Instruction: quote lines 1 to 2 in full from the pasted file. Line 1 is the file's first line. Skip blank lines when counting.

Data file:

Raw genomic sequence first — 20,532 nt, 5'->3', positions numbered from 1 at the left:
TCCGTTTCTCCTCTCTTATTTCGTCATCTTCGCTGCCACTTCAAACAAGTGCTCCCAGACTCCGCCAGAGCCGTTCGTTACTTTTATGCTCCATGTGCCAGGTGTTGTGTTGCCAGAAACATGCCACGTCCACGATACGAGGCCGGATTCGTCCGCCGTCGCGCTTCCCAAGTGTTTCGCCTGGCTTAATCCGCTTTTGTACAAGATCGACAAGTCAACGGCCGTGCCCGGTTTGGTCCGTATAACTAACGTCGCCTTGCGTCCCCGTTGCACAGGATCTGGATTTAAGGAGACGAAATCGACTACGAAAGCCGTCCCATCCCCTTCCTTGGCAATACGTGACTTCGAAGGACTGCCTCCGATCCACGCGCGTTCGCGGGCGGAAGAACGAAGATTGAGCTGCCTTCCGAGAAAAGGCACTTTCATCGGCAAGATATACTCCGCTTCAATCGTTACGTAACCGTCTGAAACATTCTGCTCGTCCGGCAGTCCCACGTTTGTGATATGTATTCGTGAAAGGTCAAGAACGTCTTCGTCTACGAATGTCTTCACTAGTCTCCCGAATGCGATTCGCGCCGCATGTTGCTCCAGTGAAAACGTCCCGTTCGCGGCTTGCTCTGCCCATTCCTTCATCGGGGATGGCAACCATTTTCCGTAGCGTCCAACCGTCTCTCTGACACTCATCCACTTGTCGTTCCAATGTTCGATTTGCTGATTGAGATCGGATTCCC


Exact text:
Raw genomic sequence first — 20,532 nt, 5'->3', positions numbered from 1 at the left:
TCCGTTTCTCCTCTCTTATTTCGTCATCTTCGCTGCCACTTCAAACAAGTGCTCCCAGACTCCGCCAGAGCCGTTCGTTACTTTTATGCTCCATGTGCCAGGTGTTGTGTTGCCAGAAACATGCCACGTCCACGATACGAGGCCGGATTCGTCCGCCGTCGCGCTTCCCAAGTGTTTCGCCTGGCTTAATCCGCTTTTGTACAAGATCGACAAGTCAACGGCCGTGCCCGGTTTGGTCCGTATAACTAACGTCGCCTTGCGTCCCCGTTGCACAGGATCTGGATTTAAGGAGACGAAATCGACTACGAAAGCCGTCCCATCCCCTTCCTTGGCAATACGTGACTTCGAAGGACTGCCTCCGATCCACGCGCGTTCGCGGGCGGAAGAACGAAGATTGAGCTGCCTTCCGAGAAAAGGCACTTTCATCGGCAAGATATACTCCGCTTCAATCGTTACGTAACCGTCTGAAACATTCTGCTCGTCCGGCAGTCCCACGTTTGTGATATGTATTCGTGAAAGGTCAAGAACGTCTTCGTCTACGAATGTCTTCACTAGTCTCCCGAATGCGATTCGCGCCGCATGTTGCTCCAGTGAAAACGTCCCGTTCGCGGCTTGCTCTGCCCATTCCTTCATCGGGGATGGCAACCATTTTCCGTAGCGTCCAACCGTCTCTCTGACACTCATCCACTTGTCGTTCCAATGTTCGATTTGCTGATTGAGATCGGATTCCC